The Wildflowers is Not a Band
When one hears a band name like William and the Wildflowers, images of folky, pastoral musical textures might come to mind. And a cover image of the artist sitting crosslegged on the bank of a mountain river — complete with crackling campfire — only reinforces that notion.
But those images only hint at a small part of what William Schmitt is all about. While there is a lo-fi, acoustic feel to his stuff, Schmitt’s edgier background shines through on the songs collected on Riches for Free, his latest album. “I led a punk-rock band for ten years before I became a solo artist,” he says. “And for me, the spirit and energy of punk rock is less a style of music and more a vibe of rebellion and social concern.”
The singer/songwriter sensibility grew out of personal experiences. “I wanted to put an album together that walked through the grief process of losing my sister to suicide,” he explains. “Music is a cathartic way for me to heal and process. And it’s taken time to put that scrapbook together.” Now that he’s done so, Schmitt is ready to share those songs with listeners, both on record and in live performance.
The eight songs on Riches for Free are connected by computer-generated narration. The robotic voice — distinctly familiar to anyone who’s seen or heard the late physicist Stephen Hawking, or Radiohead’s groundbreaking OK Computer album — provides a slightly unsettling connective tissue that unifies the songs.
At one point, that narrator speaks of the awakening of a new sense of social responsibility. And that’s at the heart of Schmitt’s latest songwriting. His extensive experience as a hiker — he’s covered the Pacific Coast Trail and numerous other challenging treks — informs his lyrics.
The mechanics of hiking force one to slow down, Schmitt explains. “Hiking focused my attention on things that I appreciate, things [that] are good,” he says. “Community, wonder, and randomness.” Schmitt kept a daily blog when hiking the Pacific Coast Trail in 2015, and bits of that experience worked their way into songs he would eventually write.
While hiking can be a solitary endeavor, community is a significant part of its charm for Schmitt. “When I’m on the trails, people are introducing me to songs I haven’t learned,” he says. And that exposure seeps into his subconscious mind. “Songwriting is typically a wintertime, reflective activity for me,” he says. “I collect stories, and then when I hibernate, I turn them into songs.”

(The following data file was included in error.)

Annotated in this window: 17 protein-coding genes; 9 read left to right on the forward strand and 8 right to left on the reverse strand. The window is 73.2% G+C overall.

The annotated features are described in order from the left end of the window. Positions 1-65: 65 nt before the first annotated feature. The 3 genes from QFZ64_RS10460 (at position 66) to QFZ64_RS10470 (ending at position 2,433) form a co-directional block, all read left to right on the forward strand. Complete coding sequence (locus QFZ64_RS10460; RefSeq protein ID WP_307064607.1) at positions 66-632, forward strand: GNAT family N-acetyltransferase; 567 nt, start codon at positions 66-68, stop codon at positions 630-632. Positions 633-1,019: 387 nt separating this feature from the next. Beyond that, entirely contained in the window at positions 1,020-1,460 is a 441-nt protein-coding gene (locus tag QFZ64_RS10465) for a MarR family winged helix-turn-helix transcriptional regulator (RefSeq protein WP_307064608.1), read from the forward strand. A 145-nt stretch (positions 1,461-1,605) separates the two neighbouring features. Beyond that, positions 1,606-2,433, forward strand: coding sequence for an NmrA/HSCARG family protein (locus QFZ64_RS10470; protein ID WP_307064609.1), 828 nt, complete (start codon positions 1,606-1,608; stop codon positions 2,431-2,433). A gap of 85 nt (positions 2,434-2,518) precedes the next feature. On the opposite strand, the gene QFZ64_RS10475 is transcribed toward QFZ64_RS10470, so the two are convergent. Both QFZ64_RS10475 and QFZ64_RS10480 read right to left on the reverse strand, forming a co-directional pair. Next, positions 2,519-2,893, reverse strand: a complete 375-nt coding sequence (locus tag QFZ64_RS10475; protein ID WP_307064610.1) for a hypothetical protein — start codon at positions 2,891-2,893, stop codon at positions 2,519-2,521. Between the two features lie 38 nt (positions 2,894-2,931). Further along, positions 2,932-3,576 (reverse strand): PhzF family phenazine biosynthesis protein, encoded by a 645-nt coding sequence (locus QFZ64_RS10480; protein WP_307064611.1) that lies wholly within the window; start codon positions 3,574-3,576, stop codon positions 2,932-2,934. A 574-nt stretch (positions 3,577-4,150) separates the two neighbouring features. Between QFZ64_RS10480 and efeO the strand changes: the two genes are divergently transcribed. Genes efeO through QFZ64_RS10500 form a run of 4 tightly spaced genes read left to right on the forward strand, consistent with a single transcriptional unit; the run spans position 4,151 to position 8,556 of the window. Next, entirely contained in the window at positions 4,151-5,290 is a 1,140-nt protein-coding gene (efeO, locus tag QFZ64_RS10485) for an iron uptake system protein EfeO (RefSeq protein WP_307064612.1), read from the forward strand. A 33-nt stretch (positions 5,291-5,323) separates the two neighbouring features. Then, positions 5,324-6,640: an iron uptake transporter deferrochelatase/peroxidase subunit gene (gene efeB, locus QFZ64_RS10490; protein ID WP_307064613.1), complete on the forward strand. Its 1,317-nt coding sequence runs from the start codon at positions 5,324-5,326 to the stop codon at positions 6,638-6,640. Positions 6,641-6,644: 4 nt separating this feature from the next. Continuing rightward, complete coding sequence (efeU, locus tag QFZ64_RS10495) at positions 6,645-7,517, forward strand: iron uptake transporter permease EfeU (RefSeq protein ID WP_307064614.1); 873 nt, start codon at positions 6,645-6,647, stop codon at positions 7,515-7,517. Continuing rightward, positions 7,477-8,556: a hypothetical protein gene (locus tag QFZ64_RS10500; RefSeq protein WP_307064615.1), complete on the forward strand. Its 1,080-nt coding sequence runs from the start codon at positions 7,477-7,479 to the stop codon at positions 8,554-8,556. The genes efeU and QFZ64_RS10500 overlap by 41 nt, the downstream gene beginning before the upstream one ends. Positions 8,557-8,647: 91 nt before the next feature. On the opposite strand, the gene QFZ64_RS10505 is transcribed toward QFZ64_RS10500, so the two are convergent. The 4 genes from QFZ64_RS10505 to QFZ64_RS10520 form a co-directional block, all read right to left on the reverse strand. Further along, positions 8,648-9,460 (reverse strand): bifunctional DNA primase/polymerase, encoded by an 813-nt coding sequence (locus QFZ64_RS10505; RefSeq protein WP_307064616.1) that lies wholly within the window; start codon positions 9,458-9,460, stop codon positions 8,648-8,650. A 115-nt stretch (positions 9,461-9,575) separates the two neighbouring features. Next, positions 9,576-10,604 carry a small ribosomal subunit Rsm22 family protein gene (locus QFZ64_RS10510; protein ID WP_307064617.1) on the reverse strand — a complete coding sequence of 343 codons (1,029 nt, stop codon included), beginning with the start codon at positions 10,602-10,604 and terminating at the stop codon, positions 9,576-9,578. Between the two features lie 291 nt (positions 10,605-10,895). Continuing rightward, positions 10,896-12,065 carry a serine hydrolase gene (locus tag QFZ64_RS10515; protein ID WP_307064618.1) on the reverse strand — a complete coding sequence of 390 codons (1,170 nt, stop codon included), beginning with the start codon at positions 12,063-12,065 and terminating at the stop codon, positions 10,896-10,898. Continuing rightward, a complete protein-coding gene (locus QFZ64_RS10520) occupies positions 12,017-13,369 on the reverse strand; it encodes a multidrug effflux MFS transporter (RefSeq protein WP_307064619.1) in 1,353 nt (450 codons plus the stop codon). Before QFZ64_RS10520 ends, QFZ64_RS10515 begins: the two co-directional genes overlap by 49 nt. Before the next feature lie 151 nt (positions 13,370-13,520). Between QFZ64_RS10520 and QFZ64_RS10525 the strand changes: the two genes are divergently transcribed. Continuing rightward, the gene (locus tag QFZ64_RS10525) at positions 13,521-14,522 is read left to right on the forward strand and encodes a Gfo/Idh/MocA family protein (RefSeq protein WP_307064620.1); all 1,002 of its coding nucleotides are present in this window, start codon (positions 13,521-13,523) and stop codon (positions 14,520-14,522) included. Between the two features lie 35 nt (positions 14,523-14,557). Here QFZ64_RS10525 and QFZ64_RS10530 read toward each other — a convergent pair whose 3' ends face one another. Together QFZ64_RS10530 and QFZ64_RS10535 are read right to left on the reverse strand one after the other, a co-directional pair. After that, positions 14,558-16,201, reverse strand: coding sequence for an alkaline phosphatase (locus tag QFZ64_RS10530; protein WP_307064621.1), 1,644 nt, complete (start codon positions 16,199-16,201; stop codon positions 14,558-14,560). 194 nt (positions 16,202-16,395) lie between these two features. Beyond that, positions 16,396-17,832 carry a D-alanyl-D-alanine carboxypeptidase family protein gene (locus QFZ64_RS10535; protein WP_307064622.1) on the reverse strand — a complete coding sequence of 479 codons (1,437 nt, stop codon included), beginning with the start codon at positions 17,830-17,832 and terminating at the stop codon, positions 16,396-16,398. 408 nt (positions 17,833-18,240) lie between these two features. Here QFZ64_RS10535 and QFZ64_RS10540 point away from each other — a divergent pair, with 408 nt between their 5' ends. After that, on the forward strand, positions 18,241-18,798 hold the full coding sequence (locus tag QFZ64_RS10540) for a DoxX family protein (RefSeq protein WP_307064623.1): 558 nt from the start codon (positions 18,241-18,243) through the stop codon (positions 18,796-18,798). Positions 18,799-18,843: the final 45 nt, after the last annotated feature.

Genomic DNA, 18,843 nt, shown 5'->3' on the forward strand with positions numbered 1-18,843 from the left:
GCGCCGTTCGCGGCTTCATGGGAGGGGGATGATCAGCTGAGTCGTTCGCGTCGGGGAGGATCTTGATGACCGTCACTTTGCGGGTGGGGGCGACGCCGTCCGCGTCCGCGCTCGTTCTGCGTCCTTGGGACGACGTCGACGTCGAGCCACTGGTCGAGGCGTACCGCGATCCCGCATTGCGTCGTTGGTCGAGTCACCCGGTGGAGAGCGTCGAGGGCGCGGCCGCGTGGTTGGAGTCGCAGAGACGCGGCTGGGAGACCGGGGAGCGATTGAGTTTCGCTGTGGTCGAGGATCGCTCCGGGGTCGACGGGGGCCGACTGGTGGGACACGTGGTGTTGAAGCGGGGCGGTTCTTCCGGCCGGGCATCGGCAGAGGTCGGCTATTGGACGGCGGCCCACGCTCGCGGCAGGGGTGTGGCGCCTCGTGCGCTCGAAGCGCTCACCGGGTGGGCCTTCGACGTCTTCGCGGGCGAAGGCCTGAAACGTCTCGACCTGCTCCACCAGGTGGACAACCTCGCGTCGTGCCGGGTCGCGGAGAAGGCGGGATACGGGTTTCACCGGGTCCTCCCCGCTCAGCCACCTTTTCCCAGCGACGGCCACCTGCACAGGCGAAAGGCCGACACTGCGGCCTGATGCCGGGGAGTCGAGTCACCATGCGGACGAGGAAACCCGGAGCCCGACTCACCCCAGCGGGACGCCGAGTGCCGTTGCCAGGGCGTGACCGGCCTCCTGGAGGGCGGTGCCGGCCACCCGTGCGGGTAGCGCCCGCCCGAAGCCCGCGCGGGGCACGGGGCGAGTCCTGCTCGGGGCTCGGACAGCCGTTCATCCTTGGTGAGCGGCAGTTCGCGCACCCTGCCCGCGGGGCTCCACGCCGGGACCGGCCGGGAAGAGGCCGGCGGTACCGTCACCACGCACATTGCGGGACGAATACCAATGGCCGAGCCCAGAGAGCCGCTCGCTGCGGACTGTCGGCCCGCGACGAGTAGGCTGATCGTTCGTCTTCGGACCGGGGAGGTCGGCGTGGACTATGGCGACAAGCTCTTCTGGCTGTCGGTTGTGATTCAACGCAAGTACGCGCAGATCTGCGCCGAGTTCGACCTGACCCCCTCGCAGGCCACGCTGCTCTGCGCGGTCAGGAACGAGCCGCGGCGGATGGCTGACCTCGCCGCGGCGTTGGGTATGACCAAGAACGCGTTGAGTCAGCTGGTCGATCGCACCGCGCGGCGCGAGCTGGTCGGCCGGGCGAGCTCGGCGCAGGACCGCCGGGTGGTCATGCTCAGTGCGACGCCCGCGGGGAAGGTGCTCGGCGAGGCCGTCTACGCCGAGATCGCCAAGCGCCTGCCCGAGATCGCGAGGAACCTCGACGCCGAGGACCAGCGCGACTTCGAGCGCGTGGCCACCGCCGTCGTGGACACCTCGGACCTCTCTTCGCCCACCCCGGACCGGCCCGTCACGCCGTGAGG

There’s another benefit of having a hiking background when one is a touring musician. The nature of being an independent artist often means couch surfing. But sometimes Schmitt ends up sleeping in his car, and he doesn’t mind roughing it. “I’ve converted my car into a little hotel suite,” he says with a good-natured laugh. And he puts his hiking knowledge into use in those situations. “Trailheads are safe places to spend the night. They’re quieter than Walmart parking lots and truck stops.”
While he hasn’t toured in awhile — he settled for a time in Oakley but recently moved back to his native Iowa — he’s gearing up for an extensive run of dates in support of Riches for Free. In keeping with the take-it-as-it-comes aesthetic of hiking, spontaneity is part of the itinerary. “I would like to be somewhere warm and cozy for the winter,” he says, “but if that means living out of my car in Texas, that’s cool. I plan as far out as I can, and sustain it as long as I feel like it. And then I get back to another form of work while I recharge the batteries.”
The name William and the Wildflowers suggests a band; in reality, sometimes it is. And other times it’s not. Schmitt explains, “At the end of my concerts on this tour, I’ve been saying, ‘Thank you. I’m William. And we are The Wildflowers.” The “we” in this case is Schmitt plus the audience. “Everybody who is touched by the music is part of the Wildflowers.”